I graduated with a degree in Molecular Biology in 2019, and I started looking for jobs in the healthcare industry right away. I applied for 15+ jobs in various verticals (e.g., product manager, consulting, scientist, bioinformatics, etc) because I did not know what I wanted to do beyond medicine. I felt a lot of different emotions during that time, including excitement, anxiety, and frustration. I was excited about the prospect of starting my career, but I was also anxious about the competition and the possibility of not finding a job. I was also frustrated by the number of rejections I received.
Opportunities showed up for me in a variety of ways. I found some jobs through online school job boards, but I also found some through networking. I attended industry events and met with people who worked in the consulting industry. I also reached out to former classmates and professors who might know of job openings. I ended up receiving 4 offers from competing life sciences consulting firms, and was excited to select ClearView for my first role.
My most recent job search was for a healthcare investment analyst position. That was a much more targeted search since I knew what I was looking for. I applied for the job through LinkedIn, and I was invited to interview. The interview process was fairly standard. I had a phone interview with a recruiter, followed by several interviews with various members of the trading team. The interview questions were mostly about my experience in biotech, my skills (e.g., modeling), and my interest in the company. I was offered the job a few weeks after the last round interview.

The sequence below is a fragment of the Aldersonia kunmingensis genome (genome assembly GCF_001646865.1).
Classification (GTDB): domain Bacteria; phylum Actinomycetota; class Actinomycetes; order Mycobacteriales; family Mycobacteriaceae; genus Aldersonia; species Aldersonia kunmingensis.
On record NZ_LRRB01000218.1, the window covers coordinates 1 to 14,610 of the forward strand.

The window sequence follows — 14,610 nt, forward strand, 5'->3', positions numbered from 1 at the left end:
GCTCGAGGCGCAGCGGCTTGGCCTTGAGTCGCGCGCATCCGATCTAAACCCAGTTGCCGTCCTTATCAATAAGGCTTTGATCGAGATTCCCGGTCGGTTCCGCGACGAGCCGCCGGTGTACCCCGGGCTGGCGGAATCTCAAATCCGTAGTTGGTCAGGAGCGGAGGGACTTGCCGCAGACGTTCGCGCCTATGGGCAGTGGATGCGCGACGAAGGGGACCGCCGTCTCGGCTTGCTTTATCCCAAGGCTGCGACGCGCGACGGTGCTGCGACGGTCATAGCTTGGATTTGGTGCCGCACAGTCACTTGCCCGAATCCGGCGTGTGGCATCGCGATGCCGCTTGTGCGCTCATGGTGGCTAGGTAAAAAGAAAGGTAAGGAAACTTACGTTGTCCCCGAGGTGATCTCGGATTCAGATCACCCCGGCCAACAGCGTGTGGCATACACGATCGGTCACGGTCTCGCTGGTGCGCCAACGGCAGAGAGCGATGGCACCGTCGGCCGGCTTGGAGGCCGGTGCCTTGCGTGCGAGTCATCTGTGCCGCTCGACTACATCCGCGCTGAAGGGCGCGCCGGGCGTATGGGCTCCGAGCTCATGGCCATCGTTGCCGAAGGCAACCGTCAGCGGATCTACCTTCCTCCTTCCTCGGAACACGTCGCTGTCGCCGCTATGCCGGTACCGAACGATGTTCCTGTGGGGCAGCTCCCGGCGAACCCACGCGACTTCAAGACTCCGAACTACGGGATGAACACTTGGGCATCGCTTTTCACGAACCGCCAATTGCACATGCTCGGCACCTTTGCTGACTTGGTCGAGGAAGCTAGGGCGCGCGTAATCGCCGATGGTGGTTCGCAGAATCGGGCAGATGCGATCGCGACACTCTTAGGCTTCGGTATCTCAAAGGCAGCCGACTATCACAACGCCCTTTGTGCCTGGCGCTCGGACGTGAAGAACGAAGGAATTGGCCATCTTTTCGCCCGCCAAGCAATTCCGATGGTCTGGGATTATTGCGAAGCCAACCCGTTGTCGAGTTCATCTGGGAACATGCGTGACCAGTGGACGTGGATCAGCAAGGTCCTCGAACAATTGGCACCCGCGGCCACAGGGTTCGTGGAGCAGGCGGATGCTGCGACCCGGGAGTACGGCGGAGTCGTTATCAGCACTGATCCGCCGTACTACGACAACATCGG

I think it's important for students to understand that no one lands their dream job at once, especially if you are not certain of what you want to do (like I was near graduation). It takes time and effort to find a job that you're happy with. Keep applying for jobs and dont be afraid to explore different industries. Eventually you'll find one that's a good fit for you.
What would you tell your younger you regarding building your current career?
Don’t get too fixated on one path. It is easy to have tunnel vision. Challenge yourself to explore what else is out there as the opportunities open to you are truly limitless. It is completely okay to pivot away from one path, if that means you are pursuing another path that is a better fit for you. Even of you need to take a step back (e.g., take an entry level position) when changing career paths, it is worth it in the long run.
Remember, your 20s is the best time to take risks. Do not worry too much about financial gain just yet. You are much more likely to succeed financially in the long run if you choose a career path that is of true interest to you. I have already pivoted 3 times (doctor -> consultant -> investor) and with each pivot, I feel like I have moved closer to my “calling”.
Final tips and insights
There are a lot of opportunities out there for a Molecular Biology major, many that I may not even be aware of. It is important to continue having conversations with your mentors, colleagues, friends to explore the true breadth of opportunities open to you. Remain flexible through your professional journey and remember that it is okay to pivot! Don’t just assume doors are closed for you because you do not come from a “traditional” background. You would be surprised to see how many firms out there prefer people from unique backgrounds rather than “cookie-cutter” applicants.
Here are some tips for students who are looking for jobs:
- Network with people in your field. Attend industry events, connect with professionals on LinkedIn, or reach out to professors or former classmates who are working in your field.
- Do your research. Learn about the different companies and positions that are available.
- Tailor your resume and cover letter to each job you apply for. Make sure that your resume highlights your skills and experience that are relevant to the job.
- Practice your interviewing skills. The more you practice, the more confident you'll feel during your interviews.
- Don't give up. The job search can be tough, but don't give up. Keep applying for jobs, and eventually you'll find one that's a good fit for you.